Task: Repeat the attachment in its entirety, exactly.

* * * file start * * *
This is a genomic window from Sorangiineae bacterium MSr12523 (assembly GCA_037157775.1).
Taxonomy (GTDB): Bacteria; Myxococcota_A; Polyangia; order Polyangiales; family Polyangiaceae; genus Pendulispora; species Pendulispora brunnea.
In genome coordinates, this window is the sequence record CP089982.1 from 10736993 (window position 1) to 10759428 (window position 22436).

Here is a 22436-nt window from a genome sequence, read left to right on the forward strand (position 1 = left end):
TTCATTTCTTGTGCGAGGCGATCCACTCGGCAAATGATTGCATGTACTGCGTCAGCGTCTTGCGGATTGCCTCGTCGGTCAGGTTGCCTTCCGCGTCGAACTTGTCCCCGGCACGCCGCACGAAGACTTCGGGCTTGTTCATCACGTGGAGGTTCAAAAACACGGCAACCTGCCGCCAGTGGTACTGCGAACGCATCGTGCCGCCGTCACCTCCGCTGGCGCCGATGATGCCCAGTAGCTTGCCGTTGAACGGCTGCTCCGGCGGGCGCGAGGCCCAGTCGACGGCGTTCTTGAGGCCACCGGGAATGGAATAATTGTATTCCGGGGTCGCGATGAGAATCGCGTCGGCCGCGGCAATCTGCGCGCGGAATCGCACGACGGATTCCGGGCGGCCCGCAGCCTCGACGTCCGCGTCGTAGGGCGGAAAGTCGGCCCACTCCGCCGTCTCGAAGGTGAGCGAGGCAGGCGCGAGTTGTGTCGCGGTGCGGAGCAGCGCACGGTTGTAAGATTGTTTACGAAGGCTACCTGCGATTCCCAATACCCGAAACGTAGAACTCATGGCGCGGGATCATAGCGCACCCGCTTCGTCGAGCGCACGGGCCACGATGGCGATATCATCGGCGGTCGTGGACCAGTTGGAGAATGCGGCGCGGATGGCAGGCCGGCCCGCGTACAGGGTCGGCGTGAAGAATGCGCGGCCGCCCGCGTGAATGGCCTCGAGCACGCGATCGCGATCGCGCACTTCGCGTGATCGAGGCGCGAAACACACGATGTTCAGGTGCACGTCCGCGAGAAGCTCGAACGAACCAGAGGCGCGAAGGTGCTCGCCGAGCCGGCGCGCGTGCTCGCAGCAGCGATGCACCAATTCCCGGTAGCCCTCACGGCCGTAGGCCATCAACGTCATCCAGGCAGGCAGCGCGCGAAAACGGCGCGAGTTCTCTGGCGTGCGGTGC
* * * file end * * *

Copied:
This is a genomic window from Sorangiineae bacterium MSr12523 (assembly GCA_037157775.1).
Taxonomy (GTDB): Bacteria; Myxococcota_A; Polyangia; order Polyangiales; family Polyangiaceae; genus Pendulispora; species Pendulispora brunnea.
In genome coordinates, this window is the sequence record CP089982.1 from 10736993 (window position 1) to 10759428 (window position 22436).

Here is a 22436-nt window from a genome sequence, read left to right on the forward strand (position 1 = left end):
TTCATTTCTTGTGCGAGGCGATCCACTCGGCAAATGATTGCATGTACTGCGTCAGCGTCTTGCGGATTGCCTCGTCGGTCAGGTTGCCTTCCGCGTCGAACTTGTCCCCGGCACGCCGCACGAAGACTTCGGGCTTGTTCATCACGTGGAGGTTCAAAAACACGGCAACCTGCCGCCAGTGGTACTGCGAACGCATCGTGCCGCCGTCACCTCCGCTGGCGCCGATGATGCCCAGTAGCTTGCCGTTGAACGGCTGCTCCGGCGGGCGCGAGGCCCAGTCGACGGCGTTCTTGAGGCCACCGGGAATGGAATAATTGTATTCCGGGGTCGCGATGAGAATCGCGTCGGCCGCGGCAATCTGCGCGCGGAATCGCACGACGGATTCCGGGCGGCCCGCAGCCTCGACGTCCGCGTCGTAGGGCGGAAAGTCGGCCCACTCCGCCGTCTCGAAGGTGAGCGAGGCAGGCGCGAGTTGTGTCGCGGTGCGGAGCAGCGCACGGTTGTAAGATTGTTTACGAAGGCTACCTGCGATTCCCAATACCCGAAACGTAGAACTCATGGCGCGGGATCATAGCGCACCCGCTTCGTCGAGCGCACGGGCCACGATGGCGATATCATCGGCGGTCGTGGACCAGTTGGAGAATGCGGCGCGGATGGCAGGCCGGCCCGCGTACAGGGTCGGCGTGAAGAATGCGCGGCCGCCCGCGTGAATGGCCTCGAGCACGCGATCGCGATCGCGCACTTCGCGTGATCGAGGCGCGAAACACACGATGTTCAGGTGCACGTCCGCGAGAAGCTCGAACGAACCAGAGGCGCGAAGGTGCTCGCCGAGCCGGCGCGCGTGCTCGCAGCAGCGATGCACCAATTCCCGGTAGCCCTCACGGCCGTAGGCCATCAACGTCATCCAGGCAGGCAGCGCGCGAAAACGGCGCGAGTTCTCTGGCGTGCGGTGC